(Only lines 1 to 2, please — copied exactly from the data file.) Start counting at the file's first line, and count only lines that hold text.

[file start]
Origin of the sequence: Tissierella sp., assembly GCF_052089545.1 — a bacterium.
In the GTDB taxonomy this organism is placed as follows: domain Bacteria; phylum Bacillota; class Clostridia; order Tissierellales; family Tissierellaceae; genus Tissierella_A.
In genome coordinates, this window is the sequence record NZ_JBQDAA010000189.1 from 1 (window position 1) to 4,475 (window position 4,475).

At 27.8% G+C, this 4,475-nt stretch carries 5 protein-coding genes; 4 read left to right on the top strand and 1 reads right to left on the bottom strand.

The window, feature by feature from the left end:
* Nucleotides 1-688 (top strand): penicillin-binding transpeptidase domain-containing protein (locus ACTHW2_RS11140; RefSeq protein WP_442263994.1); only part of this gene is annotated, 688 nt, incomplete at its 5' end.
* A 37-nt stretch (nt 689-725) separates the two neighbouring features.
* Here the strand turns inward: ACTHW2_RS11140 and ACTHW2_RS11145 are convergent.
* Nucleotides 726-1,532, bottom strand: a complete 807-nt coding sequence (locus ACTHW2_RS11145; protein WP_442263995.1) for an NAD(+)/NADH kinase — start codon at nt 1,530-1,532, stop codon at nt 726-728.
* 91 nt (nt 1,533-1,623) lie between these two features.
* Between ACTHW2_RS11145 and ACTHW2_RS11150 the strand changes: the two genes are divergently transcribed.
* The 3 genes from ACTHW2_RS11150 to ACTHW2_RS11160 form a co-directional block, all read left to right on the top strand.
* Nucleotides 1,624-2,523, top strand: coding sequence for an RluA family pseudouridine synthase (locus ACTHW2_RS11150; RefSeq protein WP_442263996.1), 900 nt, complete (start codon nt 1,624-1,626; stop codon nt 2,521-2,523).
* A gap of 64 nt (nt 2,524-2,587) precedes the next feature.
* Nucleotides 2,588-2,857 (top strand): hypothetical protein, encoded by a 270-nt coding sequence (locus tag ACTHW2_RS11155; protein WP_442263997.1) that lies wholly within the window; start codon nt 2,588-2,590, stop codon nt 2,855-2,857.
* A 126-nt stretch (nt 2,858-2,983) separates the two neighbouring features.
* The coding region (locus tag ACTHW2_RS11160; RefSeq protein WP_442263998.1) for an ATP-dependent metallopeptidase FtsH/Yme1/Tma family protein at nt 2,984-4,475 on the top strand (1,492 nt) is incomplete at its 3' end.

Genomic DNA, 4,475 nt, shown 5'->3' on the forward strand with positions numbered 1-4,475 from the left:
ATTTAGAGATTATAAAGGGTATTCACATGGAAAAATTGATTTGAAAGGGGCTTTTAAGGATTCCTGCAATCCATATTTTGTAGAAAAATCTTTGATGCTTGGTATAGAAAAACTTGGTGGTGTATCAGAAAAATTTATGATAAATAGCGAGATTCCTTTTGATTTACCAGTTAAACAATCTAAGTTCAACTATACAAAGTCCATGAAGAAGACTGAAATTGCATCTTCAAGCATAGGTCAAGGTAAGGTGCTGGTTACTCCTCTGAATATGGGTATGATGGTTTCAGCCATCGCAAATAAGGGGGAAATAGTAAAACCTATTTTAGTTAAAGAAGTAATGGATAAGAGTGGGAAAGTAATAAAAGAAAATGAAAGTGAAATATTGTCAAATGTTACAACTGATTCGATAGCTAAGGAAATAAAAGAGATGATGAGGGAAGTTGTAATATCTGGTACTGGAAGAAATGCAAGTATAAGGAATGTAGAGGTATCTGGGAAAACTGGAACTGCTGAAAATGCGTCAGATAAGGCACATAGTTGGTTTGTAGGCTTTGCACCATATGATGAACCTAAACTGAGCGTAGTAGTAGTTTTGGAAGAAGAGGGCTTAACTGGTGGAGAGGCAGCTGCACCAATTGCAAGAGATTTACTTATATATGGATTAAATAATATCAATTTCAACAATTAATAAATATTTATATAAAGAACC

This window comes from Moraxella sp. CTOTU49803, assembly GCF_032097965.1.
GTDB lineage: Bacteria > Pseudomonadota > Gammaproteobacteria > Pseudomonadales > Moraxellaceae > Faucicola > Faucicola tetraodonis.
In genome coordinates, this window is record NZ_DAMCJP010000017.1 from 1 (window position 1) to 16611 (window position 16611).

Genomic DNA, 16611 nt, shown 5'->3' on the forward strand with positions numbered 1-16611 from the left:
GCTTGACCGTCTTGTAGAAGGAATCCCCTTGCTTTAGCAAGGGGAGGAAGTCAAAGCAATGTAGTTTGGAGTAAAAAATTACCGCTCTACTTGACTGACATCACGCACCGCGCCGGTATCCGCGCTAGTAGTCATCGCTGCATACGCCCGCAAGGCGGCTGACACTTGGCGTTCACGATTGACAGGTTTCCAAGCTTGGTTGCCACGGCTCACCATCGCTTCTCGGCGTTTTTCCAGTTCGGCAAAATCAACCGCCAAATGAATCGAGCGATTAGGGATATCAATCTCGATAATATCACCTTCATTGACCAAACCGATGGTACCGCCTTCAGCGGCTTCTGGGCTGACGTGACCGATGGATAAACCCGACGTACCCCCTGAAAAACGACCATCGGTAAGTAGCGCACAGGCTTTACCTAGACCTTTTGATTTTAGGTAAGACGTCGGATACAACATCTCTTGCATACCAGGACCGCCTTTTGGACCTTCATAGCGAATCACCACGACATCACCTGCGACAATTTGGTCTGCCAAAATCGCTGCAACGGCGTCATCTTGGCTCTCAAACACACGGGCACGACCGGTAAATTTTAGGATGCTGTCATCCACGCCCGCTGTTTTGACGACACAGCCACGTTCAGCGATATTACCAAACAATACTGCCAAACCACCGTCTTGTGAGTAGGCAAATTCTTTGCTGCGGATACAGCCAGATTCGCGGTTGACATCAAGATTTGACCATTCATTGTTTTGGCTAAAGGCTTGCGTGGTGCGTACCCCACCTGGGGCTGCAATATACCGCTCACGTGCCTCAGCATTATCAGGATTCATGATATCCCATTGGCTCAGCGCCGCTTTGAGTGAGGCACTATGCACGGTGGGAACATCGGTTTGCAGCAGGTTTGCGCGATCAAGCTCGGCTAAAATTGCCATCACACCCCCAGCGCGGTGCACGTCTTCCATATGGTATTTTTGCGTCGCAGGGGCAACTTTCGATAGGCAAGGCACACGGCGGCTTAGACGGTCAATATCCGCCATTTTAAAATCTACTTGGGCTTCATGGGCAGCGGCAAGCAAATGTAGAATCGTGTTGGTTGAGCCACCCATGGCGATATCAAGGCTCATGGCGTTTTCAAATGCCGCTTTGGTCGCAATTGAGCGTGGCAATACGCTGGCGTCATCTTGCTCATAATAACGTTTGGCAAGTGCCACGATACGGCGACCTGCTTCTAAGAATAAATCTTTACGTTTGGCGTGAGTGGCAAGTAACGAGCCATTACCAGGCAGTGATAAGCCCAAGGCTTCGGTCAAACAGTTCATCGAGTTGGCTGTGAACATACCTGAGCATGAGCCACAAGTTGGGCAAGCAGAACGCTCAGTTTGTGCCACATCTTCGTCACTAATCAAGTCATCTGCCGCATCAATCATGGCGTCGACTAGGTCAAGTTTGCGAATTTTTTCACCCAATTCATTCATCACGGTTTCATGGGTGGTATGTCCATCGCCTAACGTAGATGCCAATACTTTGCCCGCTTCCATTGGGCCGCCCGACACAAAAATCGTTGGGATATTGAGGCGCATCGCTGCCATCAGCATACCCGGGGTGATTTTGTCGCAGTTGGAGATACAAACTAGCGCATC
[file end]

Origin of the sequence: Tissierella sp., assembly GCF_052089545.1 — a bacterium.
In the GTDB taxonomy this organism is placed as follows: domain Bacteria; phylum Bacillota; class Clostridia; order Tissierellales; family Tissierellaceae; genus Tissierella_A.